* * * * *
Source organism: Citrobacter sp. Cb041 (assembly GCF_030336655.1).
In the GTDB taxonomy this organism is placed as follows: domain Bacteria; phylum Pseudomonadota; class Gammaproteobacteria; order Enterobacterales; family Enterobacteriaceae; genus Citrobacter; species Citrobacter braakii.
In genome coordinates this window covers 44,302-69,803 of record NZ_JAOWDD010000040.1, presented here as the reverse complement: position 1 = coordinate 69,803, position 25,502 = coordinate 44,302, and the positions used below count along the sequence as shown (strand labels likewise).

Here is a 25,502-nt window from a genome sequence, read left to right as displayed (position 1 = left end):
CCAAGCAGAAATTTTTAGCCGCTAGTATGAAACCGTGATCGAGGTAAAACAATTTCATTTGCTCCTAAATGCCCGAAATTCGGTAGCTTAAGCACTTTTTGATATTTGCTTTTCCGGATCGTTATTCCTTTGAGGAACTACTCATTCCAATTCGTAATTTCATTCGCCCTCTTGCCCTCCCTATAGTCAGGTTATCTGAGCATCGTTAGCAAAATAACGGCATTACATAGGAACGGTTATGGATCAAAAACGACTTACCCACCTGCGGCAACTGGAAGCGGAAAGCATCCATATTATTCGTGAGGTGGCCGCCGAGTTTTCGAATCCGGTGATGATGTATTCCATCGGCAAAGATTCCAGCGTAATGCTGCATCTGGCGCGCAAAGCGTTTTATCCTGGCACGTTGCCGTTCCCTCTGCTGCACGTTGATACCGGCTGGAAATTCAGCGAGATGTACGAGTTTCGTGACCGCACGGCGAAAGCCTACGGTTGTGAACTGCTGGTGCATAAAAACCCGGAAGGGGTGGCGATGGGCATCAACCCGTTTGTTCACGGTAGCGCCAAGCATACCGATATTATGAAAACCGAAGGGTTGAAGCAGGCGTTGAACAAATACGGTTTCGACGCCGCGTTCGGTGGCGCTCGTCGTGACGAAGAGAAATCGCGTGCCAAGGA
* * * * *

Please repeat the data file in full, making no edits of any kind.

Source organism: Citrobacter sp. Cb041 (assembly GCF_030336655.1).
In the GTDB taxonomy this organism is placed as follows: domain Bacteria; phylum Pseudomonadota; class Gammaproteobacteria; order Enterobacterales; family Enterobacteriaceae; genus Citrobacter; species Citrobacter braakii.
In genome coordinates this window covers 44,302-69,803 of record NZ_JAOWDD010000040.1, presented here as the reverse complement: position 1 = coordinate 69,803, position 25,502 = coordinate 44,302, and the positions used below count along the sequence as shown (strand labels likewise).

Here is a 25,502-nt window from a genome sequence, read left to right as displayed (position 1 = left end):
CCAAGCAGAAATTTTTAGCCGCTAGTATGAAACCGTGATCGAGGTAAAACAATTTCATTTGCTCCTAAATGCCCGAAATTCGGTAGCTTAAGCACTTTTTGATATTTGCTTTTCCGGATCGTTATTCCTTTGAGGAACTACTCATTCCAATTCGTAATTTCATTCGCCCTCTTGCCCTCCCTATAGTCAGGTTATCTGAGCATCGTTAGCAAAATAACGGCATTACATAGGAACGGTTATGGATCAAAAACGACTTACCCACCTGCGGCAACTGGAAGCGGAAAGCATCCATATTATTCGTGAGGTGGCCGCCGAGTTTTCGAATCCGGTGATGATGTATTCCATCGGCAAAGATTCCAGCGTAATGCTGCATCTGGCGCGCAAAGCGTTTTATCCTGGCACGTTGCCGTTCCCTCTGCTGCACGTTGATACCGGCTGGAAATTCAGCGAGATGTACGAGTTTCGTGACCGCACGGCGAAAGCCTACGGTTGTGAACTGCTGGTGCATAAAAACCCGGAAGGGGTGGCGATGGGCATCAACCCGTTTGTTCACGGTAGCGCCAAGCATACCGATATTATGAAAACCGAAGGGTTGAAGCAGGCGTTGAACAAATACGGTTTCGACGCCGCGTTCGGTGGCGCTCGTCGTGACGAAGAGAAATCGCGTGCCAAGGA